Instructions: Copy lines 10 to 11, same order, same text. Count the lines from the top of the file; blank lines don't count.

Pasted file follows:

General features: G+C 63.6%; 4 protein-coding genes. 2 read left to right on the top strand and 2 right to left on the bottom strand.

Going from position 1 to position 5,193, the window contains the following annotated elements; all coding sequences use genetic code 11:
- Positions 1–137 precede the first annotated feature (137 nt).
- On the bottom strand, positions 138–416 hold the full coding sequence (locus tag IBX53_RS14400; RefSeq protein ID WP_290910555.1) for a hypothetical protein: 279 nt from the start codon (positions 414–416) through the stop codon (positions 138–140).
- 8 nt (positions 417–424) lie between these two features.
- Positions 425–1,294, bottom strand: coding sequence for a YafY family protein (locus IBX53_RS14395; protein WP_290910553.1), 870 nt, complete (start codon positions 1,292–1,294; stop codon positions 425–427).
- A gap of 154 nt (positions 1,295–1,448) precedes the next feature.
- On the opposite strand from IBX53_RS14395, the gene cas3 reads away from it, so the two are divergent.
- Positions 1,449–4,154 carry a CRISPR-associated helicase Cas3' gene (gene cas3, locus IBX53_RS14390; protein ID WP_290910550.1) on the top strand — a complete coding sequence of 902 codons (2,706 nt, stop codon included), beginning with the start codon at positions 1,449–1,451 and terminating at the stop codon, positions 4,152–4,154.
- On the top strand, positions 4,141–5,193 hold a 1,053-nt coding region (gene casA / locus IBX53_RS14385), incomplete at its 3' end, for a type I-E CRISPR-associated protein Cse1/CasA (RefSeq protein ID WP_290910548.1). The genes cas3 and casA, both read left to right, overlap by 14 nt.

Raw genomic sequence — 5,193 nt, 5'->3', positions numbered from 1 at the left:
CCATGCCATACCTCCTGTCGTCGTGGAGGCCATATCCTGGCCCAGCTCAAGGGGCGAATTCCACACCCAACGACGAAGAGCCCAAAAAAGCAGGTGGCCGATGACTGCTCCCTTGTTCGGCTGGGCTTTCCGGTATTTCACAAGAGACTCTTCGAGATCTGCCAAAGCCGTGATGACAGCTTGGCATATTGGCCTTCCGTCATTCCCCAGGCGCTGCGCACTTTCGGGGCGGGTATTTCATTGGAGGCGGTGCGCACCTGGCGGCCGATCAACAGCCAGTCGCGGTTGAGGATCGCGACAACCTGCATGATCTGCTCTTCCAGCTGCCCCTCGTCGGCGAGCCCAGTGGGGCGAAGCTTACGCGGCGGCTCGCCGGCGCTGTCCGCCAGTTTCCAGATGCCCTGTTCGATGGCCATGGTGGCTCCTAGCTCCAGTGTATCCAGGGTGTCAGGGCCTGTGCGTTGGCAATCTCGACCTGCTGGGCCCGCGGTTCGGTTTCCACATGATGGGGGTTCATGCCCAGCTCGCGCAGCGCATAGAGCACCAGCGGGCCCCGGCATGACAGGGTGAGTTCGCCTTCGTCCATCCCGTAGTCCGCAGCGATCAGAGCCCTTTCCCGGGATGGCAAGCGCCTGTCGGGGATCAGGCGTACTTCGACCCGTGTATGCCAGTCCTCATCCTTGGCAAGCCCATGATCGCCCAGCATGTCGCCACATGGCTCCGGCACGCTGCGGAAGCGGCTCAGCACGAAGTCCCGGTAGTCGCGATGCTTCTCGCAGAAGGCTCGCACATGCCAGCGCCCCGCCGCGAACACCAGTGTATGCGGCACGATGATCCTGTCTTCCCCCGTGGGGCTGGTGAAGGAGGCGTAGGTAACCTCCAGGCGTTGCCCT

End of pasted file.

- On the top strand, positions 4,141–5,193 hold a 1,053-nt coding region (gene casA / locus IBX53_RS14385), incomplete at its 3' end, for a type I-E CRISPR-associated protein Cse1/CasA (RefSeq protein ID WP_290910548.1). The genes cas3 and casA, both read left to right, overlap by 14 nt.

Raw genomic sequence — 5,193 nt, 5'->3', positions numbered from 1 at the left: